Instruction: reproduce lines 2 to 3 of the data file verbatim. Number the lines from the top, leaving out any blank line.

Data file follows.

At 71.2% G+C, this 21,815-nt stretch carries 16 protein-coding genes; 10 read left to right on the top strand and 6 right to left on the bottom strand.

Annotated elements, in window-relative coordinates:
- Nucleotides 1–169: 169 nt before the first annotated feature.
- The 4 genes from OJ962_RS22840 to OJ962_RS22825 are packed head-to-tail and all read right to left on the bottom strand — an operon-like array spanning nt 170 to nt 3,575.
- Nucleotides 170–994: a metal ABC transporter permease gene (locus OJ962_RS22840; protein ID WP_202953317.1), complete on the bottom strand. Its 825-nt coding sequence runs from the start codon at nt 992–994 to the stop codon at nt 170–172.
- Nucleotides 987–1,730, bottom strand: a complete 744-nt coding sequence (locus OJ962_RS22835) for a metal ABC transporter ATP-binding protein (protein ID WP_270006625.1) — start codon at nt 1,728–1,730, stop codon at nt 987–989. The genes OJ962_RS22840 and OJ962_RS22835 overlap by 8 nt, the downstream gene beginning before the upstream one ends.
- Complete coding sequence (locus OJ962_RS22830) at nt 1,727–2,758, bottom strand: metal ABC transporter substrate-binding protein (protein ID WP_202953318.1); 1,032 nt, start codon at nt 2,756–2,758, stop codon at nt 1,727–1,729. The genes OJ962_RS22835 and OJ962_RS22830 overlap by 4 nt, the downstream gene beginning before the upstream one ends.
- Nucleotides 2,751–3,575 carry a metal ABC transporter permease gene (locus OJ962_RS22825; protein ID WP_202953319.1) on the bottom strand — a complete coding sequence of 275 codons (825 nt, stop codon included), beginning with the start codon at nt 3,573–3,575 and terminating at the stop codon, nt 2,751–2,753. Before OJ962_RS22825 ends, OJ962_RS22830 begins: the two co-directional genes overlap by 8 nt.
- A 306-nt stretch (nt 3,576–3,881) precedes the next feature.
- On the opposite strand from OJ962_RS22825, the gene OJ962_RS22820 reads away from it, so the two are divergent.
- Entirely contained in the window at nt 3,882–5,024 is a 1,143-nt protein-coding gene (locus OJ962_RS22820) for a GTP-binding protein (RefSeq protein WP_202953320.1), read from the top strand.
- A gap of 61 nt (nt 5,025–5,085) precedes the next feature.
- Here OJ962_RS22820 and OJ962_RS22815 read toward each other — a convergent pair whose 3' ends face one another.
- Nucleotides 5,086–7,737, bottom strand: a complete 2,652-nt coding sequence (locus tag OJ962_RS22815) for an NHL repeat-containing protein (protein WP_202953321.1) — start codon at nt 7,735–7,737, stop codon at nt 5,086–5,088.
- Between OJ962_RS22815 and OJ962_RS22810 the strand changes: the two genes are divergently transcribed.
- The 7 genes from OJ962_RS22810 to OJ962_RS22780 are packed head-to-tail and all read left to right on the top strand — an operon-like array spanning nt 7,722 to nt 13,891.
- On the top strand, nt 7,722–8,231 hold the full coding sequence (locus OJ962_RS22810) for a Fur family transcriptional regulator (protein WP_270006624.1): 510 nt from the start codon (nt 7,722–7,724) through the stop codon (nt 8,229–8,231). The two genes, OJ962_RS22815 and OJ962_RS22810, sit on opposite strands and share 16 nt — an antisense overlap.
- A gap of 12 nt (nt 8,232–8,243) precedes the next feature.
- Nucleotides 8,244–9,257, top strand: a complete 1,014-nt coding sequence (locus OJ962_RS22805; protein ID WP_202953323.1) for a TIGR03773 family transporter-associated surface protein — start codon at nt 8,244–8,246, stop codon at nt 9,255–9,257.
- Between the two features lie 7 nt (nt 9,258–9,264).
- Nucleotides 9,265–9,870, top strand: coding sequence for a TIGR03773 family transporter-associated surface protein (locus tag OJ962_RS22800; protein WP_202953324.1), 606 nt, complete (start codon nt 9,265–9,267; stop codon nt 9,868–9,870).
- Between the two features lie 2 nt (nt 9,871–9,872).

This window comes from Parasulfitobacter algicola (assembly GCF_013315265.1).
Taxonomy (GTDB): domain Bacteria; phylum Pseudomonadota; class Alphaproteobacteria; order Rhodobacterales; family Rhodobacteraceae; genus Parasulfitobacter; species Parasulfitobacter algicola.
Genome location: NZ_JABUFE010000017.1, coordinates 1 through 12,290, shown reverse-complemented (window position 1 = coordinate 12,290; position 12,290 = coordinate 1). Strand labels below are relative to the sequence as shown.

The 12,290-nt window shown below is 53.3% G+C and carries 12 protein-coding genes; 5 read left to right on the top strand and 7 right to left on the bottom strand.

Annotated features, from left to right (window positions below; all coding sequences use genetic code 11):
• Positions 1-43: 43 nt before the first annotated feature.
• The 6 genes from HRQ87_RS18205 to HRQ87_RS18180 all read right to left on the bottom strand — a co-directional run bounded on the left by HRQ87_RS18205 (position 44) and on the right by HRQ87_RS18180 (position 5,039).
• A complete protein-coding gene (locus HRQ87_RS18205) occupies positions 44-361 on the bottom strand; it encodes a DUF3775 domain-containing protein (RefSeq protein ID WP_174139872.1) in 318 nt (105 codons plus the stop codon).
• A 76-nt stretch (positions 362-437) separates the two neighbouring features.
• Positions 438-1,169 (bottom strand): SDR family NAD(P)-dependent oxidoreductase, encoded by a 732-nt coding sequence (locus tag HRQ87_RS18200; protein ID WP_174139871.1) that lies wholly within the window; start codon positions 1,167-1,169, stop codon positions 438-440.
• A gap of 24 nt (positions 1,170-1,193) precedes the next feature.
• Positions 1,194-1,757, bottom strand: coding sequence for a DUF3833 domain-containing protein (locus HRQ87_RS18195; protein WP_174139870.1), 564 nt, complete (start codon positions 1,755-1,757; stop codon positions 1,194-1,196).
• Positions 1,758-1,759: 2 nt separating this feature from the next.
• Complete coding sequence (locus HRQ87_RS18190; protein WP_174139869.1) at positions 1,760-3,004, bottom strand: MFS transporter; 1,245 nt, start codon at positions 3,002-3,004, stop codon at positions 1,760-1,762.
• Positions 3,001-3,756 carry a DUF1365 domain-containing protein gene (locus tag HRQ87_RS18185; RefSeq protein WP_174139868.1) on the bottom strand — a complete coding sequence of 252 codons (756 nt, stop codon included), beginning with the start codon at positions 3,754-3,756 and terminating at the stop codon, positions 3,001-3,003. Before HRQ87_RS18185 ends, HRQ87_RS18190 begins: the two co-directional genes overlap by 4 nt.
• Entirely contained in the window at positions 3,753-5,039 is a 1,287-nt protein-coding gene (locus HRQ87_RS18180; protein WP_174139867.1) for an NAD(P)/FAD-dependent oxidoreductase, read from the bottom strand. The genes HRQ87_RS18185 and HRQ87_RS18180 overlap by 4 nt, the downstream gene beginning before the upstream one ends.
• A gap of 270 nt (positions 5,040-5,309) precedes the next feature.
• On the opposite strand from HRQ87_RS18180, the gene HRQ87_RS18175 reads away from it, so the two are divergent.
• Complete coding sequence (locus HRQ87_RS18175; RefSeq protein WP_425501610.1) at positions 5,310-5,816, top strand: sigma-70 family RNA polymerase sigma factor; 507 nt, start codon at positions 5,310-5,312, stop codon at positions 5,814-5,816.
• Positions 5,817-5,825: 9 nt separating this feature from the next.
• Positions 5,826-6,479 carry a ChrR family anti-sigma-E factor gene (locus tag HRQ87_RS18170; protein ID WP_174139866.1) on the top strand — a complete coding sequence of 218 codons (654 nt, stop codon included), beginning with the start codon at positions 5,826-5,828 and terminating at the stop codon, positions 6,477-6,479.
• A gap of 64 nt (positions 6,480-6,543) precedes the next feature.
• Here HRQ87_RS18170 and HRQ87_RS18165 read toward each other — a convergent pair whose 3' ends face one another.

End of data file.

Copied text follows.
Annotated elements, in window-relative coordinates:
- Nucleotides 1–169: 169 nt before the first annotated feature.